Mink at two farms in Utah have tested positive for the zoonotic virus which causes covid-19 in humans. Employees at the farm have also tested positive for covid-19. Researchers are currently trying to determine whether the humans passed the disease onto the mink or vice-versa, and if any other mink have been infected at other farms.
Bali’s reopening pushed back to September
Heavily reliant on tourism for income, Bali has been hit very hard by the coronavirus. Inviting in a record-breaking 6.28 million foreign visitors in 2019, covid-19 has put pay to the island’s tourism winning streak this year with only 880,000 foreigners arriving in the first half of 2020 .
Many of Bali’s 4 million residents have been relying on the tourism industry for generations, with tourism making up over 80% of Bali’s local economy. With people staying home due to the coronavirus travel restrictions, its residents are struggling.
Bali resident and Aussie expat Jon Gwyther, who has lived in Bali for 20 years, has documented the eerie streets of tourist hotspot Kuta, where “Only Echos Remain”
Norway ‘recommends’ mask wearing
The Norwegian government has introduced guidance encouraging people to wear masks on public transport when a safe distnace of 1 metre cannot be maintained, such as rush hour. Somewhat late to the mask-party, this face mask recommendation is the first the government has made since the beginning of the pandemic.
Norwegian health officials are certain that the population understand the magnitude of the situation and will choose to follow guidance, and do not expect to have the rules enforced by the police.
Oslo’s bus operator, Ruker, along with Vy, the national rail operator, have said that they will not ask people to disembark if the do not wear a face covering, and that it is every individual’s responsibility to wear their mask and keep their distance.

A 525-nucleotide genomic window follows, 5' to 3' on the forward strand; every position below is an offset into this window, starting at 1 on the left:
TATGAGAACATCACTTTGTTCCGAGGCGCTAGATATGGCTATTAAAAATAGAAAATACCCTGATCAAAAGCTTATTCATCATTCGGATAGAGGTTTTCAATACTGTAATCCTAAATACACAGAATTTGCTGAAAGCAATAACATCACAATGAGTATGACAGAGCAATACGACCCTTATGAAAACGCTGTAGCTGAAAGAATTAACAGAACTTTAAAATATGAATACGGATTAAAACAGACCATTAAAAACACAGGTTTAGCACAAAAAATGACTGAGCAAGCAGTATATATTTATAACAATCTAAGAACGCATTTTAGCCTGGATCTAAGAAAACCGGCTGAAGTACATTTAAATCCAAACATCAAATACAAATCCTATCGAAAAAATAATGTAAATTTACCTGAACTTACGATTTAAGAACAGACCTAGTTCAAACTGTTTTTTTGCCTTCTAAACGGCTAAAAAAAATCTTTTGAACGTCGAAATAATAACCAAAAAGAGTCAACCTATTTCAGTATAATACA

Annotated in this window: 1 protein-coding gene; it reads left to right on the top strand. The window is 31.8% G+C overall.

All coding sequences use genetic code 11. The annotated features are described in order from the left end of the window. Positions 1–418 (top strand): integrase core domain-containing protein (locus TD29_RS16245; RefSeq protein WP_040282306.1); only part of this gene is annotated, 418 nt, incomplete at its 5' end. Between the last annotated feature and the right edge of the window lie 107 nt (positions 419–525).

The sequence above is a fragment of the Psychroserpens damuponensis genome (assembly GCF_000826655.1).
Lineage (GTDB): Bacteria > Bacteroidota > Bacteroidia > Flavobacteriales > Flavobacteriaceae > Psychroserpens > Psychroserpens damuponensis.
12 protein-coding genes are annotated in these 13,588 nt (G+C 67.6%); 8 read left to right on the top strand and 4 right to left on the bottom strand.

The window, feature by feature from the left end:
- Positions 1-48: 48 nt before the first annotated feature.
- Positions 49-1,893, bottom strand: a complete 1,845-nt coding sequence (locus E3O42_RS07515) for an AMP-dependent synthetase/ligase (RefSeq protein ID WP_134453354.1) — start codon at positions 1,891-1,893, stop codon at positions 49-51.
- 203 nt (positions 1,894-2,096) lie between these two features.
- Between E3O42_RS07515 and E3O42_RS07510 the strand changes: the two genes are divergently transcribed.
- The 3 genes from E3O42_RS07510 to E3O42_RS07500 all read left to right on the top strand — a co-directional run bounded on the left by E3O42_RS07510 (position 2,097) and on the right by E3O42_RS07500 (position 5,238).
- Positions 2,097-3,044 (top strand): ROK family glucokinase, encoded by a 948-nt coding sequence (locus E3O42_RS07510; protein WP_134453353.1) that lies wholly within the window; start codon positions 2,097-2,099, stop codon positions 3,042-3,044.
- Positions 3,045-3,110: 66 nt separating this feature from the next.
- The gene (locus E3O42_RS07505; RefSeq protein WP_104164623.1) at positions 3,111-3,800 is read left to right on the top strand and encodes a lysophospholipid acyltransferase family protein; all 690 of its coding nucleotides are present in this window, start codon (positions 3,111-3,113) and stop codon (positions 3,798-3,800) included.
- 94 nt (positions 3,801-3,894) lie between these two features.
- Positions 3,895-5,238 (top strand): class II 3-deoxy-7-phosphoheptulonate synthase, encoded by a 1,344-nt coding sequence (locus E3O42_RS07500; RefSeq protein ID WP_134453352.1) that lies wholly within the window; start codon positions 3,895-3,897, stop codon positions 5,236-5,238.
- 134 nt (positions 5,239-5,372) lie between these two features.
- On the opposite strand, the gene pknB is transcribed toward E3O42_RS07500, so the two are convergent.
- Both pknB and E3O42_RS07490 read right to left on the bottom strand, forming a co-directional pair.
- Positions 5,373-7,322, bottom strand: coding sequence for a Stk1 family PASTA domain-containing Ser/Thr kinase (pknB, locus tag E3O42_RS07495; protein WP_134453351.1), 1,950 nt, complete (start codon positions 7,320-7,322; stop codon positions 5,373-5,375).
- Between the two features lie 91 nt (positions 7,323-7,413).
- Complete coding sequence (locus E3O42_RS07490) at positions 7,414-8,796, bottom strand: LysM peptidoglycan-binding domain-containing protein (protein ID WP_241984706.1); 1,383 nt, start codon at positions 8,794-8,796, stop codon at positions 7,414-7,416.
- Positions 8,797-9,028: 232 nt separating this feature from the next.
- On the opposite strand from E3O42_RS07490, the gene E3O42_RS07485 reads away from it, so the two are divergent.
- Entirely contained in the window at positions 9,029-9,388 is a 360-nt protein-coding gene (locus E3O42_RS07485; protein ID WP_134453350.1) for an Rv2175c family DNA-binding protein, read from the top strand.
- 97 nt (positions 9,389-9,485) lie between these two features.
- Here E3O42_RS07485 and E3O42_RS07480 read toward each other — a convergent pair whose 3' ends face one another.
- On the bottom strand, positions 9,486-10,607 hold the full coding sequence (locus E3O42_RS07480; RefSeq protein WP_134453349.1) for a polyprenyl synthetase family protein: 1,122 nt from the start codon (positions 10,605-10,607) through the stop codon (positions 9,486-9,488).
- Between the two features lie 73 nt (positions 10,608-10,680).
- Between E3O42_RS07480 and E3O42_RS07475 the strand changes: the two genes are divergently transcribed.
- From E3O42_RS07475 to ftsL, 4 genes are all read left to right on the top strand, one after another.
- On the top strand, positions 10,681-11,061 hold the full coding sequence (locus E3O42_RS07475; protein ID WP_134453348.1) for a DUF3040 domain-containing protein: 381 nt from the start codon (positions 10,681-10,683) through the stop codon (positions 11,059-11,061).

Latest Coronavirus News & Statistics
Amazon today unveiled plans to create 3,500 new jobs as it gears up to return to office life with an expanded physical presence across the US. The firm will again buck the global trend and will be extending its office space in 6 major US locations.
The four-day Democratic National Convention is being held virtually this week, with live and prerecorded speeches coming from across the country along with virtual events.
Main image: American Mink, Kary Nieuwenhuis, Flickr Creative Commons
Travel in the COVID-Zone
August 13, 2020
The Good News
Are you missing cruises this year? One Dorset ferry owner is taking nostalgic customers on mini-cruises to see the huge number of ships anchored between Portsmouth and Plymouth whilst they are out of service due to the coronavirus pandemic.
Disruptive and challenging border rules in New South Wales, Australia have been criticised and branded ‘a political stunt’ by a hospital who can’t get their staff over the border to work. Lismore Base Hospital, NSW, which is around 70 miles from the border with Queensland, said over 100 doctors who reside the other side of the border are unable to travel in to work, leaving the hospital short staffed and relying heavily on relief doctors.
The United Kingdom have officially declared a recession – the first in 11 years – due to the impact of the coronavirus. The chancellor has stated the nation’s largely service based economy as the reason for the lockdown’s severe impact on GDP, which fell by a fifth in the 3 months to August.
New Zealand returns to lockdown after 5 new confirmed cases of the coronavirus, the first ‘community transmitted’ cases in over 100 days. Prime minister Jacinda Arden has also announced that the September 29 election date is under review following pressure from the opposition to move polling to a later date.
Latest Coronavirus News & Statistics
Spain remains in the European spotlight as cases continue to rise at quite a dramatic rate, topping the charts for infections within Europe.
President Trump has this week attempted to re-write history, claiming that the “1917 Flu” ended World War II…